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Johannesburg, 1955



Not African, this heat to us, just

something that we fled.

Any pool would do: strangers’,

owners overseas. We swarmed

in barefoot solidarity. Sothos

kept paths spotless, rockeries

in flower, water filtered,

while we swam from house


to house. We started at the spark

of day and ended

with the sunset of our birthright,

the bloody red of it, the grass in flames.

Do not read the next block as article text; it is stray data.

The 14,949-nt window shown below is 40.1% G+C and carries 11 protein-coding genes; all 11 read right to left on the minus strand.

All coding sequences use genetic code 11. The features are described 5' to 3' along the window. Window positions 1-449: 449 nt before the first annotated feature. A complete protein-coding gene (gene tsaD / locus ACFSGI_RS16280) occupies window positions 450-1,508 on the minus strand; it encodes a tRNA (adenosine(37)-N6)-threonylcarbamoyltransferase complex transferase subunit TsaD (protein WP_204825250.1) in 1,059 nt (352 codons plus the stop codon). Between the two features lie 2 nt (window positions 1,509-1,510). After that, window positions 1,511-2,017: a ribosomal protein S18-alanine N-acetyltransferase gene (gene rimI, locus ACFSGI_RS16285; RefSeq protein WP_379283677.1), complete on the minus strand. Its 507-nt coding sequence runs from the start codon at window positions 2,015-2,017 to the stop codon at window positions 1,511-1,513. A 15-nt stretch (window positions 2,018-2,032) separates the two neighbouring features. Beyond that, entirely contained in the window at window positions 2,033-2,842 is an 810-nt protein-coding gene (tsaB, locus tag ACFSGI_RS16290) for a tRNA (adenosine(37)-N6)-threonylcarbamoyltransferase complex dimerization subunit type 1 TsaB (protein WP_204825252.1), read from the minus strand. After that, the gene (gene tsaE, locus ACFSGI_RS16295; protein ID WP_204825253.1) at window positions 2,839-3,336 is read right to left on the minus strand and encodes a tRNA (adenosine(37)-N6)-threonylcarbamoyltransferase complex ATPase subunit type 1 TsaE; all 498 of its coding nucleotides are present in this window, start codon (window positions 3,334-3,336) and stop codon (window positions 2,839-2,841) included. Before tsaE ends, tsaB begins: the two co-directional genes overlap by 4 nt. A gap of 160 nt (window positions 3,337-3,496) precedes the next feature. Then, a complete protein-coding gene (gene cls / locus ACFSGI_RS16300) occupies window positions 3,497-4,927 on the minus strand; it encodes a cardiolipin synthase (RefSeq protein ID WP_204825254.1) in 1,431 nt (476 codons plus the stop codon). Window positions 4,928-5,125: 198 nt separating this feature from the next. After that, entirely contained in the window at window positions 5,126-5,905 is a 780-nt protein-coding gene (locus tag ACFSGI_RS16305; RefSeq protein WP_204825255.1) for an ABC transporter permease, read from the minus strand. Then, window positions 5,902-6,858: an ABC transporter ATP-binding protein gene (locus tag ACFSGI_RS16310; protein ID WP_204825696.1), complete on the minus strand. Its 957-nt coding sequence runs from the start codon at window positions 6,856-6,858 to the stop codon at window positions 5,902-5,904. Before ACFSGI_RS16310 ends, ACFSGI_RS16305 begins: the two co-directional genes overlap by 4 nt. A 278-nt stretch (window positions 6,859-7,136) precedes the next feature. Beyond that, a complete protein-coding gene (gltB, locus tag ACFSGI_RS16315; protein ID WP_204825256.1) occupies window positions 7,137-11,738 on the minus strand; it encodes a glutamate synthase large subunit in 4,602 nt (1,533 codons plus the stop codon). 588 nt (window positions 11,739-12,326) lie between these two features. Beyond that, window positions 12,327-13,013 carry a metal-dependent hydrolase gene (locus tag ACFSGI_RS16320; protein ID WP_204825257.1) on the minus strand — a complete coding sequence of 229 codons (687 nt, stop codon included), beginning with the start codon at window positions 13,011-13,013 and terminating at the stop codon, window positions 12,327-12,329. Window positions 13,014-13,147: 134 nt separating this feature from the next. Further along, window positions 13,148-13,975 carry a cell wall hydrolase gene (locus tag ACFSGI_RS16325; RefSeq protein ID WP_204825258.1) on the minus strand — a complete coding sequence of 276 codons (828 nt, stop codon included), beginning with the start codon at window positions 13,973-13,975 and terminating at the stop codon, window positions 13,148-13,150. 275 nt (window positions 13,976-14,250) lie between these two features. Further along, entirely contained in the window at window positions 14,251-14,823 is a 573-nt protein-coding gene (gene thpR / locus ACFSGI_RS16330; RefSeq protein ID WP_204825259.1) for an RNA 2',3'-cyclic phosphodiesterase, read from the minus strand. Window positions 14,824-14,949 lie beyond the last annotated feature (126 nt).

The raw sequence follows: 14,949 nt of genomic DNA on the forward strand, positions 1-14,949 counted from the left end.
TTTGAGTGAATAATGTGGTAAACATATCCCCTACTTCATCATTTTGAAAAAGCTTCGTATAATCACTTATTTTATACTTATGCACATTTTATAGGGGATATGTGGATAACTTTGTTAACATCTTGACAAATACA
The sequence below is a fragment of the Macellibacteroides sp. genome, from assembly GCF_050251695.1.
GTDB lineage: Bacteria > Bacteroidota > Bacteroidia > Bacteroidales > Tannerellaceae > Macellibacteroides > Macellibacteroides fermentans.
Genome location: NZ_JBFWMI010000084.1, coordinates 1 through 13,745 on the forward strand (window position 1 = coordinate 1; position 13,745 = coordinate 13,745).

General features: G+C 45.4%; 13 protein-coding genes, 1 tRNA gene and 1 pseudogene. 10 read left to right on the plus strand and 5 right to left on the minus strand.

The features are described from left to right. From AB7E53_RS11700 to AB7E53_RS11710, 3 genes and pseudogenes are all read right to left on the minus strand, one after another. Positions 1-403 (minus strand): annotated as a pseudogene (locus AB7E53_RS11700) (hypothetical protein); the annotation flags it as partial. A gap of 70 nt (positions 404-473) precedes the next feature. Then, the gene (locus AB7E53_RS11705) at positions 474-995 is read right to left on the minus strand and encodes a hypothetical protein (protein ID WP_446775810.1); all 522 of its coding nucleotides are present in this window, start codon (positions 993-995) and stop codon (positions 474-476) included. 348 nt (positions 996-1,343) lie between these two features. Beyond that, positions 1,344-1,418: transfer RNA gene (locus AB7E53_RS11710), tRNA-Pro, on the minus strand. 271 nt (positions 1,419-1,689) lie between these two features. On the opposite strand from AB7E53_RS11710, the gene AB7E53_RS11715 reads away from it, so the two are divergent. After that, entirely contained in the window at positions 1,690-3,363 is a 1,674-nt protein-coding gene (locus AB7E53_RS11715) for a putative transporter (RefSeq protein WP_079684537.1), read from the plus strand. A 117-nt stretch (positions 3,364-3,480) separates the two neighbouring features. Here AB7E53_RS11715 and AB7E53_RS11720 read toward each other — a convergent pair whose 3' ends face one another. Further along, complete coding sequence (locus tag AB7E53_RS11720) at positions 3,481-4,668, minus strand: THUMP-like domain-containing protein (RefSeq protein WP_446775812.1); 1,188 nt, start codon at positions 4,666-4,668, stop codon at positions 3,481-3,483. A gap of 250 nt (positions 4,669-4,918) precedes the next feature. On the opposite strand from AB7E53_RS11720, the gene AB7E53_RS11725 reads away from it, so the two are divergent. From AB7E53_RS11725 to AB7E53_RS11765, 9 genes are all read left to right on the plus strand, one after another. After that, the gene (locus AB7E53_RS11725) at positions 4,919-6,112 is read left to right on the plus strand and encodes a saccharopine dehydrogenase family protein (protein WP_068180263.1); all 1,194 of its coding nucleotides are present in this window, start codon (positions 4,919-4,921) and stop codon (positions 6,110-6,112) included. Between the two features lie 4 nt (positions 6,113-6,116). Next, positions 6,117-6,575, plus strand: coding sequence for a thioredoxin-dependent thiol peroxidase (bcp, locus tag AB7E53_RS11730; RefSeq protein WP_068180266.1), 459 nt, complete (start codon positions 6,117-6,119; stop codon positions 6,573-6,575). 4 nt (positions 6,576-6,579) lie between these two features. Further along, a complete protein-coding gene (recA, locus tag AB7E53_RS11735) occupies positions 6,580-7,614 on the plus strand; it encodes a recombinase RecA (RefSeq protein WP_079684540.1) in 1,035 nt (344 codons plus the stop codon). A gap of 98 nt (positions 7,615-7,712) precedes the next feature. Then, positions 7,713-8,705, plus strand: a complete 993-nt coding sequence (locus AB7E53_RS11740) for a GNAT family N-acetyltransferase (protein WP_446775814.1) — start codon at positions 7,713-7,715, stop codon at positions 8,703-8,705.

Eric Braude is a computer science professor who began writing poetry in earnest fifteen years ago. He grew up in South Africa. He wrote the frontmatter poem for a collection, Songs from the Castle's Remains, won a newspaper competition in the New England Merrimack region, and has published several poems in Poetica.

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